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Political Analysts Join Russia Exodus As Top Think Tank Closes

Political scientist Yekaterina Schulmann. Alexander Avilov / Moskva News Agency

The Carnegie Endowment for International Peace has warned of Russia’s increasing “international isolation” in a statement on the closure of their Moscow center by the Russian Ministry of Justice on April 8.  

Writing on social media Monday, Carnegie said they “regretted” the Russian government’s decision, but pledged that their staff would continue their research.

The Russian government shuttered the think tank after claiming they had “discovered violations of the Russian legislation”, but didn’t provide further details.

The head of Moscow Carnegie Centre, Dmitry Trenin, declined to comment on the closure Tuesday, calling it a “sensitive topic.” Andrei Kolesnikov, a top Carnegie analyst, told The Moscow Times he was staying in Russia, and didn’t plan to leave anytime soon.

Meanwhile, non-resident Carnegie scholar and economist Andrei Movchan said nobody from the Moscow center had contacted him about the think tank’s demise. 

Carnegie’s demise is just one of a series of closures affecting international organizations in Russia, as global tensions continue to rise following Moscow’s invasion of Ukraine. 

The shift has prompted a wave of political scientists to leave Russia.

Yekaterina Schulmann, a famous Russian political scientist and a prominent public figure, announced last week that she would be living in Berlin for a year as a Robert Bosch Foundation Fellow.

The process of accepting Schulmann as a fellow was sped up due to “all sorts of extraordinary circumstances,” she said on April 12 during her weekly YouTube show, Status. 

“Otherwise, the correspondence would have gone on for another year.”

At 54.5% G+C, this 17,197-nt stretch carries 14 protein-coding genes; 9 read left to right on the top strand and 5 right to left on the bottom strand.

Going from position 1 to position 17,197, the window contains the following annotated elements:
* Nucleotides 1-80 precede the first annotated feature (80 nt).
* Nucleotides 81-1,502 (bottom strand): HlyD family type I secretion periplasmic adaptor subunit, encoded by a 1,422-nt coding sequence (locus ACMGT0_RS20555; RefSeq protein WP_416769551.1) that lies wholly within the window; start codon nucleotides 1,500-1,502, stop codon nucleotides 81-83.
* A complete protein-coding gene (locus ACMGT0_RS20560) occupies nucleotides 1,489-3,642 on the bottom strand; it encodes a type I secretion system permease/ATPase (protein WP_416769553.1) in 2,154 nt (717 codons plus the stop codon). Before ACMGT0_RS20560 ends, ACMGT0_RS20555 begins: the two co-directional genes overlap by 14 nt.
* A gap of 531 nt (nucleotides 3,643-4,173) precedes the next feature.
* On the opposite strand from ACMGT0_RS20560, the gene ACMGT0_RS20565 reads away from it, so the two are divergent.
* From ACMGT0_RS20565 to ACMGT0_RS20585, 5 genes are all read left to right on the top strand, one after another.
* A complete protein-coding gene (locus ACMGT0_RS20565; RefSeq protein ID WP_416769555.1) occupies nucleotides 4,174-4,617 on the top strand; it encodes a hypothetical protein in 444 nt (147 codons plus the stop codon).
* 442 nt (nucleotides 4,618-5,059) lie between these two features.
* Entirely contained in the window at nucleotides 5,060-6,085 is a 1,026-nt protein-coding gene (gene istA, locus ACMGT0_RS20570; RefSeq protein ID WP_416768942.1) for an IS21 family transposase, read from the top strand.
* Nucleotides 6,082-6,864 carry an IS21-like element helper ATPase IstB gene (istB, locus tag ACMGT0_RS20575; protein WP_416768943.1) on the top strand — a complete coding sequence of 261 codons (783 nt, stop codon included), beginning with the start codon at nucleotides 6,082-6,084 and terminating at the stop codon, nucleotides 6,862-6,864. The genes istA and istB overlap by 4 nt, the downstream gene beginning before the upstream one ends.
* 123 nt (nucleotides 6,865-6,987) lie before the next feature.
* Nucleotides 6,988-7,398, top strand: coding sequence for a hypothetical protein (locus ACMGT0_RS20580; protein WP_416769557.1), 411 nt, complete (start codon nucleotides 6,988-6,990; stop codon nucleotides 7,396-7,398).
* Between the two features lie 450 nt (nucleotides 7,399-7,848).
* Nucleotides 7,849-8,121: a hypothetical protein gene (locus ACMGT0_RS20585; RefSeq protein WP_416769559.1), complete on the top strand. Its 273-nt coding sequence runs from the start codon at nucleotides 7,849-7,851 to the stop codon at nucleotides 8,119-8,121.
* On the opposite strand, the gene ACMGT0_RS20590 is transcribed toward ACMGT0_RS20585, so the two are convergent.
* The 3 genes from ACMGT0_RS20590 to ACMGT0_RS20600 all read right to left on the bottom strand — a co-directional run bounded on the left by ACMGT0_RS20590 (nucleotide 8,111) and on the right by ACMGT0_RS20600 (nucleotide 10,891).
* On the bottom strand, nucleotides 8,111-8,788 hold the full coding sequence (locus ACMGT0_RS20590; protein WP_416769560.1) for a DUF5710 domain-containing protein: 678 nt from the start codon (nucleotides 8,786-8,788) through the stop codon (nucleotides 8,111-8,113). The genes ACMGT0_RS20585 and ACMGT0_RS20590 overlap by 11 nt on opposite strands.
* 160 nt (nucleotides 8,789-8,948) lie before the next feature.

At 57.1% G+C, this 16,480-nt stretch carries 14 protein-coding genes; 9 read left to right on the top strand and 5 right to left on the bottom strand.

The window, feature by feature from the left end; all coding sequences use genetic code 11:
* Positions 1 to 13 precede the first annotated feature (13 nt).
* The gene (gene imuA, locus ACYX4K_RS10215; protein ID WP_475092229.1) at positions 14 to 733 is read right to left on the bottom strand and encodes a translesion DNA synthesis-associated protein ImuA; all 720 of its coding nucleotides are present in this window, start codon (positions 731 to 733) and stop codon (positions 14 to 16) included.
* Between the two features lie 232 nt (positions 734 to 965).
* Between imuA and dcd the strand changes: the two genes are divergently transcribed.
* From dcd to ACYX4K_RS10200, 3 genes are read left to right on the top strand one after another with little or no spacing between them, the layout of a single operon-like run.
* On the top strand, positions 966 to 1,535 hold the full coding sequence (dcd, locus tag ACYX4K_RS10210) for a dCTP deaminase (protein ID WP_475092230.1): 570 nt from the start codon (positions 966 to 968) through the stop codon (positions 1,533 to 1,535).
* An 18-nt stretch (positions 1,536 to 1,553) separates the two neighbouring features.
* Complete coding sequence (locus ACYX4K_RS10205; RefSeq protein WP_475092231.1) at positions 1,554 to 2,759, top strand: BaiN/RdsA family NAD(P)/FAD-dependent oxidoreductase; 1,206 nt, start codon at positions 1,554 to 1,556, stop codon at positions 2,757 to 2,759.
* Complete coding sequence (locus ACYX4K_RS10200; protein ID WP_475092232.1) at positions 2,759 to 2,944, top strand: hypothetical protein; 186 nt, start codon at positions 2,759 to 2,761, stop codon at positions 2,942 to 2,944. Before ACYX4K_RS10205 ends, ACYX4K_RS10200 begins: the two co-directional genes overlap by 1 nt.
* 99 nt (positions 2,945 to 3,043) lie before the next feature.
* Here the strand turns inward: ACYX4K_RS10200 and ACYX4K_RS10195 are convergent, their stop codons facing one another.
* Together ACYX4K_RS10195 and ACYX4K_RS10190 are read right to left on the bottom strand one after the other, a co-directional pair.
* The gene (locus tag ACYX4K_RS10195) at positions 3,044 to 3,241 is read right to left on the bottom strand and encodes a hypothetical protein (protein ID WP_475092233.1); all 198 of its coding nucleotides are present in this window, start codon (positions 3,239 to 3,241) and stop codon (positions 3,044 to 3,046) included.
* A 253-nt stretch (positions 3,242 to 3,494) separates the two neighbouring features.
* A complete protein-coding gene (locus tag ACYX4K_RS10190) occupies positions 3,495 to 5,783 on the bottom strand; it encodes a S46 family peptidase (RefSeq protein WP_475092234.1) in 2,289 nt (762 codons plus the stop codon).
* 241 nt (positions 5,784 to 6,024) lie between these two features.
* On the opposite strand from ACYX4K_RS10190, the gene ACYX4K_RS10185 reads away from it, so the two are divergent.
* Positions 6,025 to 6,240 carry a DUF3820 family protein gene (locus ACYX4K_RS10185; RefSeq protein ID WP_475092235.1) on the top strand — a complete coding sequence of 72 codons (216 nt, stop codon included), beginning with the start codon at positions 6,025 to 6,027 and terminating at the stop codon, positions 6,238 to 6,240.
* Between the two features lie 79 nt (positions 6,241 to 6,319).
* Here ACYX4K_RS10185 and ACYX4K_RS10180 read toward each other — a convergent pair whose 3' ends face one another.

Days later, on April 15, Schulmann was labeled a “foreign agent” by the Russian government, a legal term carrying connotations of Soviet-era spying. 

Political scientist Alyona Vandysheva, who partnered with anti-corruption organization Transparency International and previously taught law and anti-corruption at Russia’s renowned Higher School of Economics (HSE), has also left the country. 

Vandysheva said she “didn’t feel safe” in Russia and decided to relocate to Georgia. 

“I was afraid that my work for Transparency would lead to some kind of repressive measures against me,” she told St. Petersburg news outlet Rotonda on March 29.

Russian journalist, sociologist and Carnegie contributor Konstantin Gaaze has also left Russia. 

“I’m glad I left, I’m glad that I’m saving my mental health,” he said on an episode of Kavachai (“Coffee-tea” in Ukrainian and Russian), a podcast run by Ukrainian and Russian journalists about the war in Ukraine.

Echoing worries about safety, a renowned social scientist and a public speaker Grigory Yudin refused to comment on his plans to leave Russia saying, “only [Russia’s Federal Security Service, the] FSB asks such questions.”

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